NAIC share of the market data finds Progressive up to 13.3% of car insurance premiums

Though it continues to be No. 3 insurer in the united states, Progressive continued to achieve last year on its rivals GEICO assuring Farm, according to National Association of Insurance Commissioners data released last month.

Progressive's share of premium dollars rose 1.05 percentage points to 13.3 percent of the private passenger auto insurance market, based on the data spanning 99.38 from the property and casualty insurance industry's fillings.

GEICO, which ranks No. 2, slid 0.24 percentage suggests control 13.54 percent from the private passenger auto industry.

No. 4 Allstate fell 0.22 percentage suggests a 9.11 percent share.

Progressive said it spent more than $3.27 billion on policy acquisition costs in 2021, up $250 million. It spent $5.57 billion on other underwriting expenses, up nearly $595 billion and including nearly $2.18 billion in ad spending.

“Progressive's other underwriting expenses, which excludes the policyholder credits, increased 12% in 2021 and 19% in 2021, in part reflecting increased advertising spend both in years,” Progressive wrote in its annual report. “On a year-over-year basis, our advertising expenditures increased 18% and 29% in 2021 and 2021, respectively. We'll still invest in advertising so long as we generate sales at a cost underneath the maximum amount we're prepared to spend to acquire a new customer.”

Progressive spent nearly $1.84 billion on ads in 2021. It increased this amount $338.4 million to almost $2.18 billion in 2021.

Other significant declines included No. 9 American Family losing 0.21 percentage points of share, No. 7 Farmers dropping 0.18 points, and No. 8 Nationwide decreasing by 0.15 points.

No. 5 USAA with no. 6 Liberty Mutual represented the other big winners in 2021. USAA popped 0.31 suggests own 6.32 percent of the market, while Liberty Mutual rose 0.13 points to a 4.75 % share.

Some of the insurers are going to be a bigger deal this year than the 2021 data suggests.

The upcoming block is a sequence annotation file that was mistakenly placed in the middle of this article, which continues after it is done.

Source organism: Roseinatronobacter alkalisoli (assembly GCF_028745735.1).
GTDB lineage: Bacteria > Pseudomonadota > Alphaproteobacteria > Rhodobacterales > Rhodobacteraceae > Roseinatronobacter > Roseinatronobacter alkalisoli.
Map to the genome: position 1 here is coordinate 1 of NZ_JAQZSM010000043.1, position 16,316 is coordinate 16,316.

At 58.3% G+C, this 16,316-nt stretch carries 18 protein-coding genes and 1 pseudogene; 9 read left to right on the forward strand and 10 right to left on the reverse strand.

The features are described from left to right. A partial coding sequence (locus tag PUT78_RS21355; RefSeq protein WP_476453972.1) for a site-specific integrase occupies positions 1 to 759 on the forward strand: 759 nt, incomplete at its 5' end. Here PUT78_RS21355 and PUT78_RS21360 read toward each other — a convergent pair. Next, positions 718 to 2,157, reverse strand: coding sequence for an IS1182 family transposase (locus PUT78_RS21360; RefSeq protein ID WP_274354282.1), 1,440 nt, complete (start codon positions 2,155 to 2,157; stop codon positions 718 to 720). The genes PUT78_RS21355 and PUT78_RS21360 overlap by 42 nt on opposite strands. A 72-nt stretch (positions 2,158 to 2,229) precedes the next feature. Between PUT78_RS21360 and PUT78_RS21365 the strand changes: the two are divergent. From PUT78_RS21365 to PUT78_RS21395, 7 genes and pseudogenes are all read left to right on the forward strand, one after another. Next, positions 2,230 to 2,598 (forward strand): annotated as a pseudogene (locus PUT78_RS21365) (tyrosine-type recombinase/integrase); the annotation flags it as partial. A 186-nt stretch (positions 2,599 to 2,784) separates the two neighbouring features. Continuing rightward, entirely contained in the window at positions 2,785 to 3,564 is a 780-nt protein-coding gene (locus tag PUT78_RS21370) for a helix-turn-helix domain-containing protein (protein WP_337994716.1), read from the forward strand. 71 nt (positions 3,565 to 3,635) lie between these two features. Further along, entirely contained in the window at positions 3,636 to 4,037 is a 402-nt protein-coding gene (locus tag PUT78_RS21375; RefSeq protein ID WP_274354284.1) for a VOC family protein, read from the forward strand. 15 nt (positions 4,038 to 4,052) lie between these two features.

However, Farmers on Wednesday announced it had closed on its purchase of MetLife’s auto business. MetLife had 0.91 percent from the market this past year, which combined with Farmers’ 3.98 percent share pushes it ahead of Liberty Mutual to some 4.89 percent share.

And No. 12 Kemper, which rose on its own from the No. 13 rank in 2021, announced April 1 it finished its purchase of American Access Casualty Company. Kemper last year estimated AACC did $370 million in direct premiums during 2021, which may boost Kemper to become no. 11 insurer.

No. 1 State Farm closed Dec. 31, 2021, on the $400 million deal to buy nonstandard auto insurer GAINSCO. It’s unclear the number of premium dollars this contributes to State Farm’s book.

The auto insurance industry already was consolidating, a minimum of when it comes to larger insurers collecting more premium dollars. The nation’s Top 25 carriers held 87.3 percent from the market, a 0.34-percentage-point gain from 2021’s shared.

The standings offer an industrywide perspective on which insurers a store will probably see more or less of in 2021 – and perhaps how worried those carriers might be about losing customers.

Direct repair program shops and shops considering joining a DRP also benefit from the perspective on how much work may be coming or otherwise arriving from the particular carrier. The information might also help independent repairers identify thriving smaller insurers seeking DRP partners.

The data is also interesting as a measure of just how much insurers were able to save money on auto claims this past year as COVID-19 restrictions reduced traffic and the odds of vehicles engaging in crashes and generating losses.

The auto insurance industry saw their direct loss ratio — the quantity of premiums dollars spent reimbursing customers with claims — visit 8.53 suggests 56.08. Which means for every $1 in premiums collected, the insurer paid its customers back a little more than 56 cents. When cost containment and defense costs were considered, the ratio was 58.38, down 8.97 points.

On the whole, the non-public passenger auto insurance industry earned a lot more than $250 billion in premiums this past year.